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The Fremont weekly journal. (Fremont, Sandusky County, Ohio) 1867-1877, June 25, 1875, Image 8

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Persistent link: http://chroniclingamerica.loc.gov/lccn/sn85038229/1875-06-25/ed-1/seq-8/

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The Fremont Journal
J'lUDAY, JUNE 25, 1875.
City Lots!
FREMONT. North of State Street, between the Business
Portion of the City and the Fremont
Harvester Works.
These Lots are nicely located, are bijrlt and dry,
excellent soil, and altogether the most desirable
Lota tn tnurket.
Franklin slret;t ia nicely grrwled, and shade tree?
planU u ti'.c r!:'tre length of the atrcet.
These Lot will be old at reasonable prices, and
on long payments, if desired; arrangements can
bs mude lor monthly, quarterly or semi-annual
payments. Interest six ier cent.
I"" Special. inducements offered to those who
purpose building.
Apply to A. K. KICK, who can be found at First
National U ink during banknighoure, orat his idence
(corner 111 rchard Avenue & Wood Street)
morning and evening.
Fremont Produce Market.
Grain receipts are heavy. Wheat
worth 81,10, oats 55c, corn 60c, wool
is very plentiful at 4048c, butter 15c,
eggs 12jo. The supply of the lattor
very fair.
List of Letters
Eonminiup; in the Fremont Fost-Offlce,
uncalled for, June 24, 1875.
Sarah Foster, Daniel Capper, Bronze
blioemaker, Joun .Hockey, Silly it.
Jacobs, I'eter Marshal, Mary M. Hawk,
Chaa. 1J. Molnner, Wm. Overmyer, Air.
Rebb, Avis K. Plante, Betsey Rine,
Uco. lhrall, John Warner, Stephen Ci.
A Caution to Boys.
A boy named Coghill, was on Wed
nesday apprehended for breaking win
dows in Howland street school house,
with a caib. He was taken before the
Mayor and bound over to the Probate
Court. This should be a caution to
reckless boys as there is every probabil
ity the offender in question will go to
the Reform School.
Growth of Fremont.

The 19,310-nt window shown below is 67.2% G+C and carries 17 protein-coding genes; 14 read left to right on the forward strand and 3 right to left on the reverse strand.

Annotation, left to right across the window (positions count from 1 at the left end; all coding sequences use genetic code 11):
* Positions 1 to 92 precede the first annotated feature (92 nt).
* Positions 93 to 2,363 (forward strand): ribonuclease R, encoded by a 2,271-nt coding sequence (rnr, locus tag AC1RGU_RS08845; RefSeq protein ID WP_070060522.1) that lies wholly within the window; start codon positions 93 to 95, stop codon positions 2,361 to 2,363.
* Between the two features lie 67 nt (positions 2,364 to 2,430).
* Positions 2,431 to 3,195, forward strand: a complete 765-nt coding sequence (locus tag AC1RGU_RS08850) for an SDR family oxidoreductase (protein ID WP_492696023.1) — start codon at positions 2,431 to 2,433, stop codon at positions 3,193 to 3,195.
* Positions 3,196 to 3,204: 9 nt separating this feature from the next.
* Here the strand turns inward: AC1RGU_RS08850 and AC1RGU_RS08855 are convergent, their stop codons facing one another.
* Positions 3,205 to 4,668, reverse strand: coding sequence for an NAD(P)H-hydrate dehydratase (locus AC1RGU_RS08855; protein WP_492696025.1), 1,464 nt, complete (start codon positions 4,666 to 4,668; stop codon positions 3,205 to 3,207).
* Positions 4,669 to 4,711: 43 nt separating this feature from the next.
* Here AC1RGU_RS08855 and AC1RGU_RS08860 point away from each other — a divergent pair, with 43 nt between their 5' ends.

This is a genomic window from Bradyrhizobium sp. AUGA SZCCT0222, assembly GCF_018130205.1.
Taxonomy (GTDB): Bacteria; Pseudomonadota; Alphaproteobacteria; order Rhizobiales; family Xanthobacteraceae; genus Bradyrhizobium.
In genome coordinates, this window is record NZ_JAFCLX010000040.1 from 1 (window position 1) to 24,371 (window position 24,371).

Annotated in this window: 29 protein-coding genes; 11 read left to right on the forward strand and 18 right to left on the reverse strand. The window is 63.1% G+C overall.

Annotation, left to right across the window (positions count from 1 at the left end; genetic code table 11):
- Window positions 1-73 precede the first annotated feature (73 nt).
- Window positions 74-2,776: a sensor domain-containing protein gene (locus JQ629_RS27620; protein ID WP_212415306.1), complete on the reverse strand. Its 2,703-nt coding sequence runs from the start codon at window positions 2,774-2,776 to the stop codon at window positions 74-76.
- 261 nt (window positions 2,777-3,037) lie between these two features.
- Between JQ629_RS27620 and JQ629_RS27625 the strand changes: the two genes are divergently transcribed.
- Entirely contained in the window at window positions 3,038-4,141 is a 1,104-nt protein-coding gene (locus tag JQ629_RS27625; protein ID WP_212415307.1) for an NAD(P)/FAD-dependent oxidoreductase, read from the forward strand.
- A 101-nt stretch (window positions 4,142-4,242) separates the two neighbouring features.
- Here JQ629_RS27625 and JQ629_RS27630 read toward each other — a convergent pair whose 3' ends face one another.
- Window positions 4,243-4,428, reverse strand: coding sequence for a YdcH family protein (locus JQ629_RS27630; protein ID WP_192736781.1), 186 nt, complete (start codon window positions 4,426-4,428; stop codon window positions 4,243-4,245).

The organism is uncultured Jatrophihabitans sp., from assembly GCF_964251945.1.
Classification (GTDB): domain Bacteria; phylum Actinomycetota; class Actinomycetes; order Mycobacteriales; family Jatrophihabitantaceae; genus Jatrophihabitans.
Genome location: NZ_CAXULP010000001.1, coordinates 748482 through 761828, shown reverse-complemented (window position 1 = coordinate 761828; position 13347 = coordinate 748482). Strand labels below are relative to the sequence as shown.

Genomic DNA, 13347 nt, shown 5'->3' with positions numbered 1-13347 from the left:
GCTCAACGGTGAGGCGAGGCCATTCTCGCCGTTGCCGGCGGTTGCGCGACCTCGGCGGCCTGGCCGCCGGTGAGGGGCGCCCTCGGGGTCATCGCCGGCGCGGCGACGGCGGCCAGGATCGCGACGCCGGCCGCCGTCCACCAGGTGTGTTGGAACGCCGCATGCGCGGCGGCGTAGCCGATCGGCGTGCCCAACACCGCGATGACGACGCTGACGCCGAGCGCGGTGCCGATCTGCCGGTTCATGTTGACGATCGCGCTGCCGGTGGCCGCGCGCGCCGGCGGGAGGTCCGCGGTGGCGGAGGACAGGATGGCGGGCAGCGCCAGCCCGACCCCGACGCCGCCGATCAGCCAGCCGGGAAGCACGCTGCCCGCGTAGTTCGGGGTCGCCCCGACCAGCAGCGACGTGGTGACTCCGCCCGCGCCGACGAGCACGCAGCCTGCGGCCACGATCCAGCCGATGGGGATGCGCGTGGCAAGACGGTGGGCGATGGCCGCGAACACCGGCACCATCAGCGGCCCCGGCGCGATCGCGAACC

Never, in the post twelve years has
there been so much building on foot
within Fremont corporation. On every
hand very nice houses are going up or
improvements to residences are in prog
ress. One person, in the space of five
minutes, the other day, counted up to us
no less than thirty bouses to his knowl
edge. Franklin street addition is also
rapidly becoming occupied, while we
hear that another addition is likely to be
surveyed the coming fall.
The Rosa Piano.
Mr. C. H. Rosa of 181 Summit street,
Toledo, still seems to be shipping
his magnificent piano, and also the
matchless chickering, almost every week
into our district. Our esteemed friend
Mr. Tom Wood of Bellevue has just re
ceived an instrument from Mr. Rosa,
and wo this week met the latter gentle
man going out to the splendid instru
ment delivered in good shape. Mr. Ro
sa is daily receiving fresh instruments
and additional consignment of the latest
music published. His store was never
better stocked and those requiring a
first-clans instrument will find none can
give thein greater satisfaction. When
ia Toledo, no lover of musio should fail
to look in at 181 Summit street. .
A Handsome Safe.
We have this weok to oongrntulate our
citizens E. It, Cross k Bo., on getting
in place a very handsome fire-proof
safe from the excellent repository of
H. M. Pixmsi & Sow, of Summit street
Toledo. It is one of Messrs. Macneal
4 TJrban'sNo. 23, size 60x45 and 32
inches, and presents quite a handsome
appearance. Its weight is 88 hundred
and it opens with a double set of folding
doors. The interior is admirably fit
ted with a series of slides for reocption
of watches, jewelry, &c, while there is
also ample accommodation for a set of
books and a sub-secretary, or interior
safe for cash, bills or valuable docu
ments. We believe it is by far the
finest of the kind in the city and is well
worthy of examination by those inter
ested in so desirable an adjunct to every
commercial house of importance.
Careful Dispensing.
of the material used so absolutely
important and the exercise of correct
and careful judgement so vitally esjen
tial, as in handling and compounding of
drugs and medicines, most of which are
capable of sacrificing life when their
right use is misunderstood. It is not
the prerogative, but the rightful privil
ege of a man to acquaint his patrons and
tbe public of the reasons, by virtue of
which he has a just claim upon their
patrouuge, and by which their confi
dence in firmly secured. Appreciating
thiSrand understanding the fact that many
wrongly conceived notions are engen
dered by the false theories which emul
ate from little errors in business trans
actions, or from other sources, 8. Buck
land k Son have prepared a neat hand
book which contains a brief summary of